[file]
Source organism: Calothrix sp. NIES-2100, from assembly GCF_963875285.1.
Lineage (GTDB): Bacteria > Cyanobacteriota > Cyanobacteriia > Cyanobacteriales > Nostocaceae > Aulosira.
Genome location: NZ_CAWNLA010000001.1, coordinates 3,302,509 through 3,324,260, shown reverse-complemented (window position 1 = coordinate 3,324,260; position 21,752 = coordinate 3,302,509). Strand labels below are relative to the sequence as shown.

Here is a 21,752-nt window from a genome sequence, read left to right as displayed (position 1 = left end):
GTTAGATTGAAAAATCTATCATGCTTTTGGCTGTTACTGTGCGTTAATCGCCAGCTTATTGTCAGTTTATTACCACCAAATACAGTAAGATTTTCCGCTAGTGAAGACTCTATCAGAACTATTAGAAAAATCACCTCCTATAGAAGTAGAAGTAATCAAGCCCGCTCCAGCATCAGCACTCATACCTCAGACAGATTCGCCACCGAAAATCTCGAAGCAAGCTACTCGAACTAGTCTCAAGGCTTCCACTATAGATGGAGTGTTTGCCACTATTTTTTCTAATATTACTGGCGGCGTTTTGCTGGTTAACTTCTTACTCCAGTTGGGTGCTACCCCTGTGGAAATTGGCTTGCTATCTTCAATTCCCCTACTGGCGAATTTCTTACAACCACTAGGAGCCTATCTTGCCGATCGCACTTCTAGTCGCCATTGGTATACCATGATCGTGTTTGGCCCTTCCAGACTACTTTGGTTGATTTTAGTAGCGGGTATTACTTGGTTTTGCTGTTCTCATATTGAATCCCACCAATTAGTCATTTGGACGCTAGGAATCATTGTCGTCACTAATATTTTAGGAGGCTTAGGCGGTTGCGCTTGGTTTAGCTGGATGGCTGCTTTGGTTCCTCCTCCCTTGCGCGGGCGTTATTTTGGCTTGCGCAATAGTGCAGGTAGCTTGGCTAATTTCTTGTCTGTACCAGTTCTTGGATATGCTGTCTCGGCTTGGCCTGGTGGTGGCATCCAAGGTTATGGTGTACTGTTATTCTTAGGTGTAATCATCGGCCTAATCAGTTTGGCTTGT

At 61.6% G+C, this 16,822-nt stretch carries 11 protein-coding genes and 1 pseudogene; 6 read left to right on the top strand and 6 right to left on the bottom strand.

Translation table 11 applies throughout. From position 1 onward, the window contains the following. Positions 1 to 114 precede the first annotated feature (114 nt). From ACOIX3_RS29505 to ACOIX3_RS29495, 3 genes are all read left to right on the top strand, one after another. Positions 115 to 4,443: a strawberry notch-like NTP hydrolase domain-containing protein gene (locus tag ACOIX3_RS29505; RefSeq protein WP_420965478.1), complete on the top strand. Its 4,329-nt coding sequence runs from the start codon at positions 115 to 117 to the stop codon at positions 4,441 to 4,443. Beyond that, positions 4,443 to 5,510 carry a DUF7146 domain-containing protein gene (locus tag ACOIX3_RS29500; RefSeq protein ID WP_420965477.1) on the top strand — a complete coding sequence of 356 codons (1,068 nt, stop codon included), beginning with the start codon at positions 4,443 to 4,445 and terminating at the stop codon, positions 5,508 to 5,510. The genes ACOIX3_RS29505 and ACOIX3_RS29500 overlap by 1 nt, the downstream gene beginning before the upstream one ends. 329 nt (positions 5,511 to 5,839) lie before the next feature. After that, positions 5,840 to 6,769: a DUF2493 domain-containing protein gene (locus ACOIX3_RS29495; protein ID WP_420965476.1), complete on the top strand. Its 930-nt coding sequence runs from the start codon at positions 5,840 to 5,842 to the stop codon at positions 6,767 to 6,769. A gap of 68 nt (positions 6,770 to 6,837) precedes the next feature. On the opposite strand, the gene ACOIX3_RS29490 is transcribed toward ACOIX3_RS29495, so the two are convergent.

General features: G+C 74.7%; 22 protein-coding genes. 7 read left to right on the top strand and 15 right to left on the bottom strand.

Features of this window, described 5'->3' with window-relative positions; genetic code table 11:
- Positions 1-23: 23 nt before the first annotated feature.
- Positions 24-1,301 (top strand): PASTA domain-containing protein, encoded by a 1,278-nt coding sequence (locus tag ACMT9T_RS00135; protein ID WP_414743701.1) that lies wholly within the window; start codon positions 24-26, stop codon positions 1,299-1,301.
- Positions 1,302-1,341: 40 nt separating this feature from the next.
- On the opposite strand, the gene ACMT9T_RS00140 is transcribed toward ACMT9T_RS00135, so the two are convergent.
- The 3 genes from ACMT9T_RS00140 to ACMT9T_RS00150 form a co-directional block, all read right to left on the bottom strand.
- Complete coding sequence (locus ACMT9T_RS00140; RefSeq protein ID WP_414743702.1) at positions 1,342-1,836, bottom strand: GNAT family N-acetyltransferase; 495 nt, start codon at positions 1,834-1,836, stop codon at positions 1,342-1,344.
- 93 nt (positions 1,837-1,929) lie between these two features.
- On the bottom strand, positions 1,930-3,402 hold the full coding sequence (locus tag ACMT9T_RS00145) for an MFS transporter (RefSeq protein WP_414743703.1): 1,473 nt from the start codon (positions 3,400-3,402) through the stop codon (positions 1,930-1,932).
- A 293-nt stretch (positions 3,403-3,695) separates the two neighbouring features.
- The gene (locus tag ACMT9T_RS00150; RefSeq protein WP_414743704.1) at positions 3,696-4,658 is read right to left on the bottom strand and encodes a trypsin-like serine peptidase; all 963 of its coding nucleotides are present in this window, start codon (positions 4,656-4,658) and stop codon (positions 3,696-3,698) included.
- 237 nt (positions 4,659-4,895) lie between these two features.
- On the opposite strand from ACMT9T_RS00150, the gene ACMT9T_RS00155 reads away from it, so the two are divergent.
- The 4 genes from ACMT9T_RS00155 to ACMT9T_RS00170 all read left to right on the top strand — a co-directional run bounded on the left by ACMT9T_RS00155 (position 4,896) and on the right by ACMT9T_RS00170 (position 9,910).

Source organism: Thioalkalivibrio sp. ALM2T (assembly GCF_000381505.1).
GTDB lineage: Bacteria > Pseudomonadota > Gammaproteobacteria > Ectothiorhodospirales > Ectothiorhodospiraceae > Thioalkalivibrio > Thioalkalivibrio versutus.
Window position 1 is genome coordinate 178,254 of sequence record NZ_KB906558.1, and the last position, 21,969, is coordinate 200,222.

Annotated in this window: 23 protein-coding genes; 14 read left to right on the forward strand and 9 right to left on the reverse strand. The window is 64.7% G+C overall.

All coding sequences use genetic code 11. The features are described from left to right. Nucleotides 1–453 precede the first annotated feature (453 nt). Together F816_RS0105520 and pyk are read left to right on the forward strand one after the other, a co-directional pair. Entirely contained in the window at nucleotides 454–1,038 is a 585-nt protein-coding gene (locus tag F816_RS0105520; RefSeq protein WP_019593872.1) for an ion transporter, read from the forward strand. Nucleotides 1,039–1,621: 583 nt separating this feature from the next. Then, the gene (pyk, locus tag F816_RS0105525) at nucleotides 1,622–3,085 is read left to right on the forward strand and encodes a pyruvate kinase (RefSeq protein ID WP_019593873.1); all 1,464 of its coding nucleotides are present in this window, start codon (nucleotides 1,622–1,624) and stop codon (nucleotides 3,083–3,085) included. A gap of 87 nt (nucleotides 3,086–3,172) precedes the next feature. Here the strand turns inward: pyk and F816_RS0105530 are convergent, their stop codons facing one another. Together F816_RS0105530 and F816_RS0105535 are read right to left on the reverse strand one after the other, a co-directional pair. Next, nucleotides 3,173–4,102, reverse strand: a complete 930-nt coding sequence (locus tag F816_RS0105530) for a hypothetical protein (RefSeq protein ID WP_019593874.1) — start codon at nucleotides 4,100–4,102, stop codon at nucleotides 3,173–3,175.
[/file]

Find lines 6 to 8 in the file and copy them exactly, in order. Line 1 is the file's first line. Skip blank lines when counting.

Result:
At 61.6% G+C, this 16,822-nt stretch carries 11 protein-coding genes and 1 pseudogene; 6 read left to right on the top strand and 6 right to left on the bottom strand.

Translation table 11 applies throughout. From position 1 onward, the window contains the following. Positions 1 to 114 precede the first annotated feature (114 nt). From ACOIX3_RS29505 to ACOIX3_RS29495, 3 genes are all read left to right on the top strand, one after another. Positions 115 to 4,443: a strawberry notch-like NTP hydrolase domain-containing protein gene (locus tag ACOIX3_RS29505; RefSeq protein WP_420965478.1), complete on the top strand. Its 4,329-nt coding sequence runs from the start codon at positions 115 to 117 to the stop codon at positions 4,441 to 4,443. Beyond that, positions 4,443 to 5,510 carry a DUF7146 domain-containing protein gene (locus tag ACOIX3_RS29500; RefSeq protein ID WP_420965477.1) on the top strand — a complete coding sequence of 356 codons (1,068 nt, stop codon included), beginning with the start codon at positions 4,443 to 4,445 and terminating at the stop codon, positions 5,508 to 5,510. The genes ACOIX3_RS29505 and ACOIX3_RS29500 overlap by 1 nt, the downstream gene beginning before the upstream one ends. 329 nt (positions 5,511 to 5,839) lie before the next feature. After that, positions 5,840 to 6,769: a DUF2493 domain-containing protein gene (locus ACOIX3_RS29495; protein ID WP_420965476.1), complete on the top strand. Its 930-nt coding sequence runs from the start codon at positions 5,840 to 5,842 to the stop codon at positions 6,767 to 6,769. A gap of 68 nt (positions 6,770 to 6,837) precedes the next feature. On the opposite strand, the gene ACOIX3_RS29490 is transcribed toward ACOIX3_RS29495, so the two are convergent.

General features: G+C 74.7%; 22 protein-coding genes. 7 read left to right on the top strand and 15 right to left on the bottom strand.